Pay equity continues to be one of the most significant workforce issues facing employers today. Pay equity laws aim to increase transparency into employers’ pay practices – with the ultimate goal of ensuring that employees are paid fairly regardless of demographic factors including race and gender. However, they may also require employers to release sensitive, propriety information about internal pay practices – which arguably constitute trade secrets – potentially compromising employers’ ability to remain competitive in hiring and retaining top talent. See, e.g., In re High-Tech Employee Antitrust Litig., No. 11-cv-02509, 2013 WL 163779, at *2, 5 (N.D. Cal. Jan. 15, 2013) (explaining that trade secrets include “sources of business information that might harm a litigant’s competitive standing,” including “confidential information regarding . . . recruitment strategies, policies, and procedures, [and] quantitative data concerning those topics”).

Thirteen states, and many more counties and cities, have incorporated a “salary history ban” provision into pay equity legislation applying to private employers. Salary history bans generally prohibit an employer from inquiring about a job applicant’s pay history to prevent past discriminatory pay practices from coloring future salary decisions. Each law has its own intricacies, but several include a requirement that an employer provide a position’s “pay scale” to an applicant for that position. For example, Cincinnati’s law, which will go into effect in March 2020, requires that “an employer, upon reasonable request, [] provide the pay scale for a position to an applicant applying for employment, for which the applicant has been provided a conditional offer of employment by the employer.” Similarly, Washington State’s law, which was effective as of July 28, 2019, requires employers to “provide the minimum wage or salary for the position” upon request after an initial offer of employment, but also clarifies that if no wage scale or salary history range exists for a position, the employer must provide the minimum wage or salary expectation prior to posting that position. California’s law – as one of the first of its kind which went into effect on January 1, 2018 – requires “[a]n employer, upon reasonable request, [to] provide the pay scale for a position to an applicant applying for employment.” California then passed AB 2282, which clarified that (1) an “applicant” is someone looking to work at the company who doesn’t already work there; (2) a “reasonable request” is one made after the application and initial interview have been completed; and (3) a “pay scale” is a salary range, or an hourly wage rate.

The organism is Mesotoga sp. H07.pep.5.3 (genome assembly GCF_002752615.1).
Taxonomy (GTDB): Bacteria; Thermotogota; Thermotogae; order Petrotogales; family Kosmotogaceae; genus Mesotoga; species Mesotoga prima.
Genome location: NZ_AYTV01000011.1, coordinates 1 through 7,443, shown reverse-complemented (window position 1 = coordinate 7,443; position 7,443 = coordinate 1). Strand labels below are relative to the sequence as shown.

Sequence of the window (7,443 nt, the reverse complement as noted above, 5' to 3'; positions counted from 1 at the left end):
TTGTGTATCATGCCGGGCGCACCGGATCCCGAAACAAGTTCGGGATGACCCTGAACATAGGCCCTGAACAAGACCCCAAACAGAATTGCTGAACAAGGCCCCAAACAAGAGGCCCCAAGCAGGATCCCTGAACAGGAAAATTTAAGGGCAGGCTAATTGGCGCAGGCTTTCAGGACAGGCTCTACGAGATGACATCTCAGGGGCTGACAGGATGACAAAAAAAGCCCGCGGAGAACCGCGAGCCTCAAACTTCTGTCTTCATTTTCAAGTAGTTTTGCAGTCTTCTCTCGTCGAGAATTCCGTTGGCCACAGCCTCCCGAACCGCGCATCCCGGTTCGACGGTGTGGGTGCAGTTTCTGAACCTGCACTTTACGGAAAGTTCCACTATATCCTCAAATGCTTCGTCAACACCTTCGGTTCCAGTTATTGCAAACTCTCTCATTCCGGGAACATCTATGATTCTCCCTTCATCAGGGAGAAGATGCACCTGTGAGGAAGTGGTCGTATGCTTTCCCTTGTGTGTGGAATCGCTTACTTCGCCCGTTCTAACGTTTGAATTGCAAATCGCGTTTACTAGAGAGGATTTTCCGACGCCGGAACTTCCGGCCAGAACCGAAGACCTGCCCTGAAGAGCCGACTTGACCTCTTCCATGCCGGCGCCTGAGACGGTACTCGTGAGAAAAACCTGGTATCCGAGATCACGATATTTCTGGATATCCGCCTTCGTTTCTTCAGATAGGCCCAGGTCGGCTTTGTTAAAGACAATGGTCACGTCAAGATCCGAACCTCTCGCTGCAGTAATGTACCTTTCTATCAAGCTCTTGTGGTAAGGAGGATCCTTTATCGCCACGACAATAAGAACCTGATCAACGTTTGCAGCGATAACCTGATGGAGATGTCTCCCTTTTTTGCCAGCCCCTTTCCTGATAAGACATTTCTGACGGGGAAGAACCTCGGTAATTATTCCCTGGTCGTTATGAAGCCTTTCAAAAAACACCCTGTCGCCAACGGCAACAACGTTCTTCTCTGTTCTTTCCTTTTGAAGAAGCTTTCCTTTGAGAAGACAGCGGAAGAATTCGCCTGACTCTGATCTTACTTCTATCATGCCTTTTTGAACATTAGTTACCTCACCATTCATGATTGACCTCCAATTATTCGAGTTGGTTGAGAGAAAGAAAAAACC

Many employers remain concerned about releasing sensitive information to insincere applicants or to every internally transferred employee or how best to protect proprietary compensation data from competitors. The proliferation of these laws is a fairly recent trend, so there is little guidance as to how they will be interpreted or enforced and whether employers’ efforts to keep sensitive material confidential will be successful. Some employers have considered requiring a job applicant to sign a nondisclosure agreement before receiving pay scale information, but this raises concerns about violating the public policy behind these laws.